Neurologic Equine Herpesvirus in Lamb County, Texas

The Texas Animal Health Commission confirmed neurologic equine herpesvirus in a Quarter Horse from Lamb County.

The Texas Animal Health Commission confirmed neurologic equine herpesvirus in a Quarter Horse from Lamb County. iStock

The Texas Animal Health Commission (TAHC) received confirmation of equine herpes myeloencephalopathy (EHM), the neurologic disease linked to equine herpes virus (EHV-1), in a Lamb County Quarter Horse on January 10, 2022. This is the first positive detection of EHM in Texas this year.

The horse was tested after showing neurologic signs consistent with EHM. 

The premises has been quarantined, and TAHC staff are working closely with the owner and a local veterinarian to monitor the infected horse and enforce biosecurity measures on the premises.

“While the horse showed clinical signs, it was kept home until transferred to a local veterinary clinic for treatment,” said Dr. Angela Lackie, Assistant Executive Director of Animal Health Programs. “The horse traveled back home after clinical signs resolved.”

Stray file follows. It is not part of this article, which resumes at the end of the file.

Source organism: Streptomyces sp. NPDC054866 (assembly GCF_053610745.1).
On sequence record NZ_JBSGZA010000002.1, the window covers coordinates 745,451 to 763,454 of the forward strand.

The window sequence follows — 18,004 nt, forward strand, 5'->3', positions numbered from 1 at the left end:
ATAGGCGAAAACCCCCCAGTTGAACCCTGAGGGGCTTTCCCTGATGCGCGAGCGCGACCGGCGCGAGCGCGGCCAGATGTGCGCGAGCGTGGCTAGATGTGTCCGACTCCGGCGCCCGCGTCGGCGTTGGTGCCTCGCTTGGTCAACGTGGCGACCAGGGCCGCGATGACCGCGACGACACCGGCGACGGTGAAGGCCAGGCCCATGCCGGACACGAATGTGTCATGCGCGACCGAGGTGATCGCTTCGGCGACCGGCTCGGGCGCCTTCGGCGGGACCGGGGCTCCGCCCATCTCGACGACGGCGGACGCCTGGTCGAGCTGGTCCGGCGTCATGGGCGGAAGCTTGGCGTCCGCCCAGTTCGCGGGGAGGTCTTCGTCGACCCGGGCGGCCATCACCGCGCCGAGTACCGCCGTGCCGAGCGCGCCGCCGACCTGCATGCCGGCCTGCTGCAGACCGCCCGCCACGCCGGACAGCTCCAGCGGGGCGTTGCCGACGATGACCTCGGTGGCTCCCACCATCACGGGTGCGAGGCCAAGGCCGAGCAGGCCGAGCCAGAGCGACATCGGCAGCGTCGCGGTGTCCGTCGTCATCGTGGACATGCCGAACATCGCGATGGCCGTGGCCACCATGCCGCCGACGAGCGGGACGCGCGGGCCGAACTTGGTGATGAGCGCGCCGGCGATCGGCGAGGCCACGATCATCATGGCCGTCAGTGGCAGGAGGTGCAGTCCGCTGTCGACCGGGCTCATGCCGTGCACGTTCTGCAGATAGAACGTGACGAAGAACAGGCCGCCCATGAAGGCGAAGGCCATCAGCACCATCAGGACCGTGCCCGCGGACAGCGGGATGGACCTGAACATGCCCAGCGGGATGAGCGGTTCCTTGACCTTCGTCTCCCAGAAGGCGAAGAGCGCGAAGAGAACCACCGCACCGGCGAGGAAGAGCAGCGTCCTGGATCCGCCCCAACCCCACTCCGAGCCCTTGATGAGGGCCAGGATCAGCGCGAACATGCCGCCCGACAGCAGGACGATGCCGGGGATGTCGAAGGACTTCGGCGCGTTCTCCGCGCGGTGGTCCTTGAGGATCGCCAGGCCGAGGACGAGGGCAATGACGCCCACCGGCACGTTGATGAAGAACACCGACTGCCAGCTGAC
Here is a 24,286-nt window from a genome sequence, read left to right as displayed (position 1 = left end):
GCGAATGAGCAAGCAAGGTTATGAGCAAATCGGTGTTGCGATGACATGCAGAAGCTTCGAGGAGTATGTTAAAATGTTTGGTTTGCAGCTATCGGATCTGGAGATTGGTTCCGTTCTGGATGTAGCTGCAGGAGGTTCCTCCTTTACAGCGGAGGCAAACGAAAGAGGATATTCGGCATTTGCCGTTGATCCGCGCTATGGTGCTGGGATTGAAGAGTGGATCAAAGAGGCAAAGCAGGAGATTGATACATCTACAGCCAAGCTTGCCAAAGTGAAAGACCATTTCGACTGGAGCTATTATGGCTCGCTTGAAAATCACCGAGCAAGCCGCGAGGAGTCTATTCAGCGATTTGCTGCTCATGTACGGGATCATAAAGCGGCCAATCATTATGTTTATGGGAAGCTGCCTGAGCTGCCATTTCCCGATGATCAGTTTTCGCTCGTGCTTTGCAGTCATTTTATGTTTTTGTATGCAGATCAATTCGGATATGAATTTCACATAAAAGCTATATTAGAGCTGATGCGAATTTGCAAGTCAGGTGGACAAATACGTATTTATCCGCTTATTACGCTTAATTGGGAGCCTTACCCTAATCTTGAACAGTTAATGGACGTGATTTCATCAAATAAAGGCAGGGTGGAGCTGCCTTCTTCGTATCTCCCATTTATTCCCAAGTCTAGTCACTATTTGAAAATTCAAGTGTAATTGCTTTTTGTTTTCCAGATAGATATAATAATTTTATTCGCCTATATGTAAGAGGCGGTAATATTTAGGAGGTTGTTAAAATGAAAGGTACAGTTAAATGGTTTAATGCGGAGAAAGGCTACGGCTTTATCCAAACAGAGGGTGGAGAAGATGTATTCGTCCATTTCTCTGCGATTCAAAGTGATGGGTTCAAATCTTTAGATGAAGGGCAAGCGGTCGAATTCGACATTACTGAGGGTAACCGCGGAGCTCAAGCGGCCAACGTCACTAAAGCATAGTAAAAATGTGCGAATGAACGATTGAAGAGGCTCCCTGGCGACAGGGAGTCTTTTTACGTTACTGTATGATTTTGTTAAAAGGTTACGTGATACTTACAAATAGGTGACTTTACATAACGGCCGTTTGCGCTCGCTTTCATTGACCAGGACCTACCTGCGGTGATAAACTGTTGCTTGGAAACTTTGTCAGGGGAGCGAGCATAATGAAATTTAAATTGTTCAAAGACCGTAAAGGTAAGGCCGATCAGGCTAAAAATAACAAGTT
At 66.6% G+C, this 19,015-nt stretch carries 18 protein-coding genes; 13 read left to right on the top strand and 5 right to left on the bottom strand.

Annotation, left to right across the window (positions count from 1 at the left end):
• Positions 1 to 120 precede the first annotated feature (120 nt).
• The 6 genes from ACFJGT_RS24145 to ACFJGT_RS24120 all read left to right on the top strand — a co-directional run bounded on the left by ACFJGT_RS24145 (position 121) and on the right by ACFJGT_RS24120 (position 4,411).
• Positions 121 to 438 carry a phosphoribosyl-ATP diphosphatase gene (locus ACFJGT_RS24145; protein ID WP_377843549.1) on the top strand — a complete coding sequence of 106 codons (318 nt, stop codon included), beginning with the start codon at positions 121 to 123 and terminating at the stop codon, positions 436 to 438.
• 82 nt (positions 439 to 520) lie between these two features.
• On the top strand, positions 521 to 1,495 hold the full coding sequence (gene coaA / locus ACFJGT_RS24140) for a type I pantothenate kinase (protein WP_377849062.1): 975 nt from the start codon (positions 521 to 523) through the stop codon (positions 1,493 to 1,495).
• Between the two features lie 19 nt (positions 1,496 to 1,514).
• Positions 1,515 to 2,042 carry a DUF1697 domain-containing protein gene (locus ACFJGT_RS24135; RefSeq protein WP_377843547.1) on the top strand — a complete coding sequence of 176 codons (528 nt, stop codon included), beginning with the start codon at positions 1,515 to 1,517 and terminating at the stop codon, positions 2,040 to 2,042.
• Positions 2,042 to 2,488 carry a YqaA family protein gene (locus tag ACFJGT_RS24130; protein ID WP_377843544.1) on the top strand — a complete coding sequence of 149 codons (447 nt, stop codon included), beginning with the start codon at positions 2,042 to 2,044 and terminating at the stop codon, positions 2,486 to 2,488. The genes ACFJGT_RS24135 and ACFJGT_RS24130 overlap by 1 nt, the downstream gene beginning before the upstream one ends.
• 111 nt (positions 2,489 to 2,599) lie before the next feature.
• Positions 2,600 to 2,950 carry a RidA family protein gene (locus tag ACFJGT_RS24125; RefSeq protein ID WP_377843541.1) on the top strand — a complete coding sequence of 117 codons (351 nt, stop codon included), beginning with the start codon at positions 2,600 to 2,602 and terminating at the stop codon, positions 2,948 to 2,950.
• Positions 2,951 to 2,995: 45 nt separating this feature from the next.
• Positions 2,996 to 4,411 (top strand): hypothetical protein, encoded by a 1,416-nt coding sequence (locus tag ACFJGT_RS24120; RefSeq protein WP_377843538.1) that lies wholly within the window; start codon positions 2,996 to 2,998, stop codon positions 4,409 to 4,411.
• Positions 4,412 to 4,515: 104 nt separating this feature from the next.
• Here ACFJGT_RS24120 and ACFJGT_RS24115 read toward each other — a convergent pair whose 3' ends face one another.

EHM is a neurologic disease of horses linked to the equine herpesvirus. Neurological signs appear as a result of damage to blood vessels in the brain and spinal cord. Clinical signs of EHM in horses can include: 

  • fever of 102°F or greater (fever most often comes before neurologic signs), 
  • nasal discharge, 
  • lack of coordination, 
  • hindquarter weakness, 
  • leaning or resting against a fence or wall to maintain balance, 
  • lethargy, 
  • urine dribbling, 
  • head tilt, 
  • diminished tail tone, and 
  • penile paralysis.

It is important to remember these signs are not specific to EHM and diagnostic testing is required to confirm EHV-1 infection. If you suspect your horse has been exposed to EHV-1, contact your local veterinarian.

For more information on EHM please visit

To learn more about biosecurity measures owners can take to keep their horses healthy, visit

The equine industry is encouraged to obtain the latest information on equine disease events across the country on the Equine Disease Communication Center (EDCC) website, Subsequent Texas EHM cases will be posted on the EDCC.

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